What Pew actually did over two weeks in May was ask 820 self-identifying American Christians “Do you think of yourself first as American or as Christian?” And in this case, 42% of Christians did actually answer “Christian first.” Another 48% answered “American first,” while 7% ducked and said they thought of themselves as both.

Not surprisingly, the “Christian first” response emanated disproportionately from self-identified Evangelicals, 62% of whom said “Christian first.” By contrast, the figures for other major Christian sectors were nearly reversed, with 62% of Catholics and 65% of Mainline Protestants saying “American first”.

To some, the 42% “Christian first” number will seem a shocking bit of data. It certainly seems to be a new one. As far as Pew knows and I have been able to determine, nobody ever asked the “Christian or American?” question before. Perhaps that’s because it’s divisive on the face of it, almost un-American: why should anyone have to choose between his faith and his nationality? Doesn’t the very query assume some sort of nefarious loyalty test, or hint at a fifth-column movement? And what would be the criteria for choosing? Why are you taking us down this road? ~David Van Biema, Time

Via Ross Douthat

I think I must owe Ross a drink for pointing out this hilarious article.  What a hoot!  (I also appreciate the generous link to my latest theocon post, about which I will have more another time.)  I suppose if I believed the nation was “built on the separation of church and state” as Mr. Van Biema does, I would also be somewhat distressed at these results.  Happily, I do not believe any such thing, and I am left pondering what the other 48% might be thinking when they identify as Americans first.  Goodness knows I appreciate the principle of America First when it comes policy and politics, but how is it that a properly catechised Christian (I know, that’s quite an assumption right there) would believe that his loyalty or identity is first to a land or kingdom of this world?  I can understand why there would be some residual hesitation on the part of Catholics to give priority to their Christian identity, since American Catholics have gone to quite a lot of trouble over the last century and a half to convince their neighbours that they are good Americans and have had to put up with quite a lot of criticism asserting the contrary.  But what other answer can a Christian give?  There is no question of necessarily choosing between faith and nationality–it is a question of ordering priorities in a hierarchy, in which religious commitment and faith take precedence for Christians, as you would expect.  This does not cancel out patriotism or national loyalty, and can even serve to bolster and confirm such feelings in a way that does not have to give wild-eyed nationalism or chauvinism religious justification, and it is not a case where one must choose one or the other.  The only thing divisive about any of this is the reaction to the result, in which Mr. Van Biema first takes us through a tour of similarly worded polls used to gauge Muslim sentiments (for many secular reporters, religion is religion is religion, and the content thereof is irrelevant) and then responds to a statement of the classic opposition between the Kingdom and the world with an almost self-parodying comment:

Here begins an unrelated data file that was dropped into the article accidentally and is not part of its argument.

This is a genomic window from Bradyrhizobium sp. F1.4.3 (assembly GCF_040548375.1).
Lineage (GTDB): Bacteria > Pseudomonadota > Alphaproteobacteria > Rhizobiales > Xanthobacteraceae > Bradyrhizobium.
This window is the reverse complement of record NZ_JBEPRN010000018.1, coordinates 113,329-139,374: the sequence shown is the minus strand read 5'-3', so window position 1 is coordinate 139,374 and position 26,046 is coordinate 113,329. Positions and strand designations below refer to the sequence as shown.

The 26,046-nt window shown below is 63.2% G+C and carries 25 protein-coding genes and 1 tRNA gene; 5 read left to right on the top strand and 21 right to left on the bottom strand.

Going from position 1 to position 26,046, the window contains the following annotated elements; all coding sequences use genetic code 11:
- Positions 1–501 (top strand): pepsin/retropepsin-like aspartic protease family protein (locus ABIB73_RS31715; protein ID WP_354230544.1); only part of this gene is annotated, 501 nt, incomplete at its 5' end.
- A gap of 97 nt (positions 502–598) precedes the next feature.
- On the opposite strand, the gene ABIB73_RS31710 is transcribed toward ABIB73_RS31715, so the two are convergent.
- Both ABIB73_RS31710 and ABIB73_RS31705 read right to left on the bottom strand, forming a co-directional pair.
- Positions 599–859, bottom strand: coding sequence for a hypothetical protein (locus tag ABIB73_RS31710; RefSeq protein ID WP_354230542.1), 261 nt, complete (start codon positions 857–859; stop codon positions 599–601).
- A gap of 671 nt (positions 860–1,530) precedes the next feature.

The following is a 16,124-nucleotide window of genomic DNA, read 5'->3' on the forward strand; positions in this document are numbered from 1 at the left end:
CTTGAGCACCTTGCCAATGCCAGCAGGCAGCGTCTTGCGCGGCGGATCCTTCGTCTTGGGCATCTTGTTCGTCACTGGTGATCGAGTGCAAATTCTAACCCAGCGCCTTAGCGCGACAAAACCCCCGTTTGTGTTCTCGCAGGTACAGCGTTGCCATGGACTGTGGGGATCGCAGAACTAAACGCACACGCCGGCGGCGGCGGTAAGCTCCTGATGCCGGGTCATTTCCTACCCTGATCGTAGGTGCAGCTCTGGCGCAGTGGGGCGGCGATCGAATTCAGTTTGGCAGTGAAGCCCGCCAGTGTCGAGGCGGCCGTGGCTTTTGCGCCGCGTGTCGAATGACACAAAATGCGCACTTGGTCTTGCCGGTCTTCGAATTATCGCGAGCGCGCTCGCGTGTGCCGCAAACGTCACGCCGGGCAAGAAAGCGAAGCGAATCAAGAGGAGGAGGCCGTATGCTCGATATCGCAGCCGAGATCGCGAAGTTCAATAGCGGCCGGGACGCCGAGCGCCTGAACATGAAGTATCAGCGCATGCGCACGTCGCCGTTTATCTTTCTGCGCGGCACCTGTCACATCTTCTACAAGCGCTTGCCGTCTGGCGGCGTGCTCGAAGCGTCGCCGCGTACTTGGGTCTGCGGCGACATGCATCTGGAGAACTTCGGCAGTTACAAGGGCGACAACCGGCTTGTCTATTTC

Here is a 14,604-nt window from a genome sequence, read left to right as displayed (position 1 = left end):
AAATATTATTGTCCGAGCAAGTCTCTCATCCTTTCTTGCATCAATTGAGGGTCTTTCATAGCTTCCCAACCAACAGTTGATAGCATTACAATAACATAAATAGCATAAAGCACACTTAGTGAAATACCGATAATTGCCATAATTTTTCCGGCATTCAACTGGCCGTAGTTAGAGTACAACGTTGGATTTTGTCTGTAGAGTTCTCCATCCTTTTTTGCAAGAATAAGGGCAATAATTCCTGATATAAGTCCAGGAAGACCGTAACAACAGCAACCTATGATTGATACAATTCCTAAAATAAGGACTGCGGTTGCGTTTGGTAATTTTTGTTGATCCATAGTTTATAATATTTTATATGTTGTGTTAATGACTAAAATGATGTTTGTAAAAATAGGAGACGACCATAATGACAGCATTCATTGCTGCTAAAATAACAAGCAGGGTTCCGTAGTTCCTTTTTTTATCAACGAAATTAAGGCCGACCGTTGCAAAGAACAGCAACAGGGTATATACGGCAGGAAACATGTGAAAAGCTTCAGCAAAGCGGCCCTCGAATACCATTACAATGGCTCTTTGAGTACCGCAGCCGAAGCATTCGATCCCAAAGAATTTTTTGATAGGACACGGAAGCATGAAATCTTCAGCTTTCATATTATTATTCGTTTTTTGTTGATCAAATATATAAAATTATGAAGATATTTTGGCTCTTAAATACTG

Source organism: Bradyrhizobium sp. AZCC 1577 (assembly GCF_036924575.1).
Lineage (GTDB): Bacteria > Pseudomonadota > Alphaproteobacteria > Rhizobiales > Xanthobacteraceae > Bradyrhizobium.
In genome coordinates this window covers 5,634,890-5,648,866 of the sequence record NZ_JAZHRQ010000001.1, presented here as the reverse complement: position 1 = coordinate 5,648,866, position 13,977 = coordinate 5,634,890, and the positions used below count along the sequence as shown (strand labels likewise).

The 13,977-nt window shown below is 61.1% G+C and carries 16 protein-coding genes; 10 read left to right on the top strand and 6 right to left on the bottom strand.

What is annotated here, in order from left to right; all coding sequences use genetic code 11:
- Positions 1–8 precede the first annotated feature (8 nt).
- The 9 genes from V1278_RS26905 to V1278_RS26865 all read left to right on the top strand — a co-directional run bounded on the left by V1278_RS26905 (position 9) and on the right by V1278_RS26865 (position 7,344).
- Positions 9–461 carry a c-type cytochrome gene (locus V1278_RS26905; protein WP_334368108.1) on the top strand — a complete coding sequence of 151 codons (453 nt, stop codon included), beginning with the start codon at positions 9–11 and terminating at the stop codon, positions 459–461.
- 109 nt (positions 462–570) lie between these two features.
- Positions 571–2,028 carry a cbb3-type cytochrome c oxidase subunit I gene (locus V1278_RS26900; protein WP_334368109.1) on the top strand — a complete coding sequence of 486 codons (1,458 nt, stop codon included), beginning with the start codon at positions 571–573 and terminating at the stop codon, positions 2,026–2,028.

Well, that was then… But where, I asked, might a contemporary Christian’s interest diverge from an American’s?

I’m pretty sure Mr. Van Biema really didn’t get the point of the lesson, which is that our citizenship is in heaven (Phil. 3:20).  In that sense, you could have a fine, old Christian empire and it would still be imperative to understand that your primary loyalty as a Christian is to Christ and the Church and not to the emperor and the empire.  We are, after all, only sojourning here below.  It isn’t even necessarily a question of “interests,” though if the state intrudes upon matters of faith or becomes an abominable tyranny that would change things considerably.

Not surprisingly, Mr. Van Biema declares himself uninterested in theologically-defined “meta-citizenship.”  And he was so close to passing his meta-citizenship test!